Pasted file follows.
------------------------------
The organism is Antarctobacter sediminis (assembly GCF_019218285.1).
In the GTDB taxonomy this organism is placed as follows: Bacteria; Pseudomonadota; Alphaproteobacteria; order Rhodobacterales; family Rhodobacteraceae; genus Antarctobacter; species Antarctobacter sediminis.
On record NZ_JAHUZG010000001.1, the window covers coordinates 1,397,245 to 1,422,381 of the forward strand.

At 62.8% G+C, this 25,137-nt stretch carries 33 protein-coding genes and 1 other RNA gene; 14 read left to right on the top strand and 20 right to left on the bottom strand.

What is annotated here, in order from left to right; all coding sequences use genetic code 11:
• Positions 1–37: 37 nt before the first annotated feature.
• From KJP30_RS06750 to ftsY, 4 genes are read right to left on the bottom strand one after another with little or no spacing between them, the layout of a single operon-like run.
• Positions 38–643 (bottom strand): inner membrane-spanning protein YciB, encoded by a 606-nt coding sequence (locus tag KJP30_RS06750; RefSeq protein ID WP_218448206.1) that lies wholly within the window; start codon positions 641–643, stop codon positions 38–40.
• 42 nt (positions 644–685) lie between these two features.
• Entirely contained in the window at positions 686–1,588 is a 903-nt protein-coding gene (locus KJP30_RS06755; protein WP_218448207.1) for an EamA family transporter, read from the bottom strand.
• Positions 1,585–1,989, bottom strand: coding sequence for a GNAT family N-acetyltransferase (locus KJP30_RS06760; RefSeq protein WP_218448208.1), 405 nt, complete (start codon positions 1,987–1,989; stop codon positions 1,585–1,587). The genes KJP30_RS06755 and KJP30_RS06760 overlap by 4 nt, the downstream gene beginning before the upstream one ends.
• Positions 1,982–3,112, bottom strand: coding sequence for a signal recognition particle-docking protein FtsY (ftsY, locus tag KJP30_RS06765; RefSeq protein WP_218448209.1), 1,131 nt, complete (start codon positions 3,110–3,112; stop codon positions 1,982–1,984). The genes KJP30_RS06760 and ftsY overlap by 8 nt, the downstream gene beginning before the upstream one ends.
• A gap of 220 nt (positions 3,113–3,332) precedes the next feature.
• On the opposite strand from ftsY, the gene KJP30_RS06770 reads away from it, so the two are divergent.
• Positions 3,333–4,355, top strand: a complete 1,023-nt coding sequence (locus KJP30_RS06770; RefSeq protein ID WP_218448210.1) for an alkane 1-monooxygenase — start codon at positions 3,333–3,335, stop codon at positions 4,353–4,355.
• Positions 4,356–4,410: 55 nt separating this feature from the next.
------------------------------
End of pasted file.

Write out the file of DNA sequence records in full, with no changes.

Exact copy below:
The organism is Antarctobacter sediminis (assembly GCF_019218285.1).
In the GTDB taxonomy this organism is placed as follows: Bacteria; Pseudomonadota; Alphaproteobacteria; order Rhodobacterales; family Rhodobacteraceae; genus Antarctobacter; species Antarctobacter sediminis.
On record NZ_JAHUZG010000001.1, the window covers coordinates 1,397,245 to 1,422,381 of the forward strand.

At 62.8% G+C, this 25,137-nt stretch carries 33 protein-coding genes and 1 other RNA gene; 14 read left to right on the top strand and 20 right to left on the bottom strand.

What is annotated here, in order from left to right; all coding sequences use genetic code 11:
• Positions 1–37: 37 nt before the first annotated feature.
• From KJP30_RS06750 to ftsY, 4 genes are read right to left on the bottom strand one after another with little or no spacing between them, the layout of a single operon-like run.
• Positions 38–643 (bottom strand): inner membrane-spanning protein YciB, encoded by a 606-nt coding sequence (locus tag KJP30_RS06750; RefSeq protein ID WP_218448206.1) that lies wholly within the window; start codon positions 641–643, stop codon positions 38–40.
• 42 nt (positions 644–685) lie between these two features.
• Entirely contained in the window at positions 686–1,588 is a 903-nt protein-coding gene (locus KJP30_RS06755; protein WP_218448207.1) for an EamA family transporter, read from the bottom strand.
• Positions 1,585–1,989, bottom strand: coding sequence for a GNAT family N-acetyltransferase (locus KJP30_RS06760; RefSeq protein WP_218448208.1), 405 nt, complete (start codon positions 1,987–1,989; stop codon positions 1,585–1,587). The genes KJP30_RS06755 and KJP30_RS06760 overlap by 4 nt, the downstream gene beginning before the upstream one ends.
• Positions 1,982–3,112, bottom strand: coding sequence for a signal recognition particle-docking protein FtsY (ftsY, locus tag KJP30_RS06765; RefSeq protein WP_218448209.1), 1,131 nt, complete (start codon positions 3,110–3,112; stop codon positions 1,982–1,984). The genes KJP30_RS06760 and ftsY overlap by 8 nt, the downstream gene beginning before the upstream one ends.
• A gap of 220 nt (positions 3,113–3,332) precedes the next feature.
• On the opposite strand from ftsY, the gene KJP30_RS06770 reads away from it, so the two are divergent.
• Positions 3,333–4,355, top strand: a complete 1,023-nt coding sequence (locus KJP30_RS06770; RefSeq protein ID WP_218448210.1) for an alkane 1-monooxygenase — start codon at positions 3,333–3,335, stop codon at positions 4,353–4,355.
• Positions 4,356–4,410: 55 nt separating this feature from the next.